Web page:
Tuesday 18 December 2018

Minnows seeking magic winning formula

Four Leinster sides begin campaigns knowing honours aren't even worth dreaming about

Paul Broderick. Photo: Sportsfile
Paul Broderick. Photo: Sportsfile

Dermot Crowe

Four of the participants in this year's Leinster senior football championship should be whittled down to two after today's double-header in Portlaoise, which involves only one county that has won the province in living memory, and another that has never won it, nor reached a final since the 1800s. There isn't even the added edge of a border rivalry to spice up either contest, with Offaly and Wicklow providing a curtain-raiser to Carlow and Louth later in the afternoon.

Ten years ago Mick O'Dwyer, in his second season in charge, guided Wicklow to arguably their most famous Leinster win when they defeated Kildare in Croke Park, where they had never won a championship match in the province before.

The following season Wicklow hit their peak, belting out qualifier wins over Fermanagh, Cavan and, most memorably Down, a county that were close to winning the following year's All-Ireland.

Louth, the highest placed league county of the four this year, had that epic run in 2010 too, denied in undeniably cruel and outrageous manner by a mixture of chicanery and hapless officiating. For all that, only a year later they were floored in Leinster by Carlow, with one of today's notable absentees, Brendan Murphy, a central influence.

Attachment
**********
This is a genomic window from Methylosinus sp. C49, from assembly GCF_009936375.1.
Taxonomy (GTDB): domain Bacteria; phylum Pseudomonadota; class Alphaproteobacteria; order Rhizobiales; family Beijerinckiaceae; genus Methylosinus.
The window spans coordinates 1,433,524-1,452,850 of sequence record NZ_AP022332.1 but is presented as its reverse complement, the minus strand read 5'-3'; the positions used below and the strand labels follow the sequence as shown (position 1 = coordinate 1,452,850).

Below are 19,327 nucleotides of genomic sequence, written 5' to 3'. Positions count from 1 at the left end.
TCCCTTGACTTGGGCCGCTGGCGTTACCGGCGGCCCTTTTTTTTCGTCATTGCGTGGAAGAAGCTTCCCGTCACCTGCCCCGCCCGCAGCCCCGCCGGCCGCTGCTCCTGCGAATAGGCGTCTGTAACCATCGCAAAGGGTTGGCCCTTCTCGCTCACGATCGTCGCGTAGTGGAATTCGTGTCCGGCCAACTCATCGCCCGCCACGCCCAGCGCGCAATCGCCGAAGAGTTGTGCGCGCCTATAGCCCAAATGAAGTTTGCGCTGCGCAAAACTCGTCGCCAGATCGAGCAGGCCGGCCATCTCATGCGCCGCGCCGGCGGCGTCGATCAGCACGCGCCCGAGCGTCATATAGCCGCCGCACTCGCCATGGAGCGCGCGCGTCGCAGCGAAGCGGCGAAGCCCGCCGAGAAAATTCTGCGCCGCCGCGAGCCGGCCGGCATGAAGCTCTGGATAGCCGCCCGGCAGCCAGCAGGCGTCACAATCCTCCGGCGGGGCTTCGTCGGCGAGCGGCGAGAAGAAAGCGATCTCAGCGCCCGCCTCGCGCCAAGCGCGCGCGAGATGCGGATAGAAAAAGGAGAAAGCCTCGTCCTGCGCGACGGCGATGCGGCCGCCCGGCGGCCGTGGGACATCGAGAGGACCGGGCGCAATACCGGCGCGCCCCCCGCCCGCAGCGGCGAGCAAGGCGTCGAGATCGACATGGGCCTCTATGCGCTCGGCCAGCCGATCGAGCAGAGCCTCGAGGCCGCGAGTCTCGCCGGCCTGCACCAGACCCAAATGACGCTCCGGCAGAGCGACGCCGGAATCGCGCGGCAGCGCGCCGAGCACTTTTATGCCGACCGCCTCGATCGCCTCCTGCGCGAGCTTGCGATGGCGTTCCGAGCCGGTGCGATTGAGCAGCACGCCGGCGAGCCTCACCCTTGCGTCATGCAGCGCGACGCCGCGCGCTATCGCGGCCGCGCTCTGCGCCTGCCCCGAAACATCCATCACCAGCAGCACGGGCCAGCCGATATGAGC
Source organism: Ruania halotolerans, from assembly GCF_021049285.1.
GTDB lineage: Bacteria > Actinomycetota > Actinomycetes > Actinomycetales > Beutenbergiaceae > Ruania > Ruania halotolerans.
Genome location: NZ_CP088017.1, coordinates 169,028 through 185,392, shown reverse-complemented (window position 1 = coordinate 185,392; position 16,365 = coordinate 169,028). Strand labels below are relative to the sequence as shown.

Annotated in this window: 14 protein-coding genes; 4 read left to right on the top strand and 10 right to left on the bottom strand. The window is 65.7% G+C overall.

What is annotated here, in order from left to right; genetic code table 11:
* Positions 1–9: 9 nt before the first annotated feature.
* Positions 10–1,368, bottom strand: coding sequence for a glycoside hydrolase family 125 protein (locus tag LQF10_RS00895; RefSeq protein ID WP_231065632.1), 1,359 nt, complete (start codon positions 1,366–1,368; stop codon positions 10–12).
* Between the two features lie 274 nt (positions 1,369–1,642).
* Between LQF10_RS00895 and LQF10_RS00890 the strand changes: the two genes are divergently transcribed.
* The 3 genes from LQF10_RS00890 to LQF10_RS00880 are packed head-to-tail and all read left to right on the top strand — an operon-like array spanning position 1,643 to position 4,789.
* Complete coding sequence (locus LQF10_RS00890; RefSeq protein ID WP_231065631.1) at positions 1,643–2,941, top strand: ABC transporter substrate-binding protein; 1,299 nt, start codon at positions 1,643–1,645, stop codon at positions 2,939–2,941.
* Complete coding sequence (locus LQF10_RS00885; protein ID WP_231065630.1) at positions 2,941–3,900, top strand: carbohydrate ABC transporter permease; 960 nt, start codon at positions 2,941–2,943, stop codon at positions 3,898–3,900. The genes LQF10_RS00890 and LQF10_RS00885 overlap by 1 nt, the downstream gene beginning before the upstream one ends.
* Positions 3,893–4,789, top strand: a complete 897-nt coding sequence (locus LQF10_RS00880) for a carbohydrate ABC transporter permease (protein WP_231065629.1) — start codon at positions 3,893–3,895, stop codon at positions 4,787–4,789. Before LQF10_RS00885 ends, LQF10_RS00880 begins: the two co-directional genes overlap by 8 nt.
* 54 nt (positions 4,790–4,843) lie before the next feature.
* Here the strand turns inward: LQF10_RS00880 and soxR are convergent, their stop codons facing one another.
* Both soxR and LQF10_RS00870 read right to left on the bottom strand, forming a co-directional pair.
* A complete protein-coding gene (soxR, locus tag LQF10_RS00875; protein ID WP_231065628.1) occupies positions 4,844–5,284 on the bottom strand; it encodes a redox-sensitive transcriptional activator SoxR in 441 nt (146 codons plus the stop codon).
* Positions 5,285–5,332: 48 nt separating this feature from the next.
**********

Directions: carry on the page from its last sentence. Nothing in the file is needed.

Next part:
The arrival of Pete McGrath hasn't had an immediately positive impact in Louth. In the 2015 qualifiers, the county suffered a 23-point defeat to Tipperary in Thurles when Colin Kelly was in his first year. Like McGrath, he had seen his team relegated in the spring, to Division 4. They seemed close to rock bottom but managed to gain successive promotions under Kelly, then suffered this year's immediate demotion from Division 2 under McGrath. After losing to Tipp in 2015, Kelly admitted: "it was just an awful performance - there's not a lot you can say."

In March, Louth lost in Thurles in the fifth round of the league by 14 points and it could have been by more than 20. After that game McGrath said that the two remaining games were about pride and that losing all seven games would be hard to stomach for players and management. That is what happened.

It left them with only six weeks to prepare for Carlow and some players were soon to join those who had already withdrawn from the squad. McGrath is hoping that the championship will inspire some hitherto unseen magic in Louth and rescue something from the season.

Carlow is the only county up an upward trajectory of the four playing in Portlaoise today. The loss of Brendan Murphy is being played down, and they have enough form and players to win, but Louth have, in spite of their relegation with a string of defeats, some useful schooling from playing against higher ranked opposition.

In the Division 4 league final, against Laois in Croke Park, there was evidence of Carlow nerves, with a slow start and a poor day for their free-taker, Paul Broderick.

In tense, and more important, circumstances in Corrigan Park, Broderick (pictured), in fairness, nailed two tricky early frees from tight angles to set Carlow on the road to victory and eventual promotion. They will be heavily relying on more of that today.

Wicklow, who face Offaly, are under the guidance of another Kerryman now, John Evans, who led Laune Rangers to an All-Ireland 22 years ago and has careered through a series of county jobs since.

In O'Dwyer's time Wicklow's league form had little relevance to the championship and O'Dwyer showed little interest in it. Wicklow are coming off a spring in which they finished bottom of the entire league with no win from six matches played.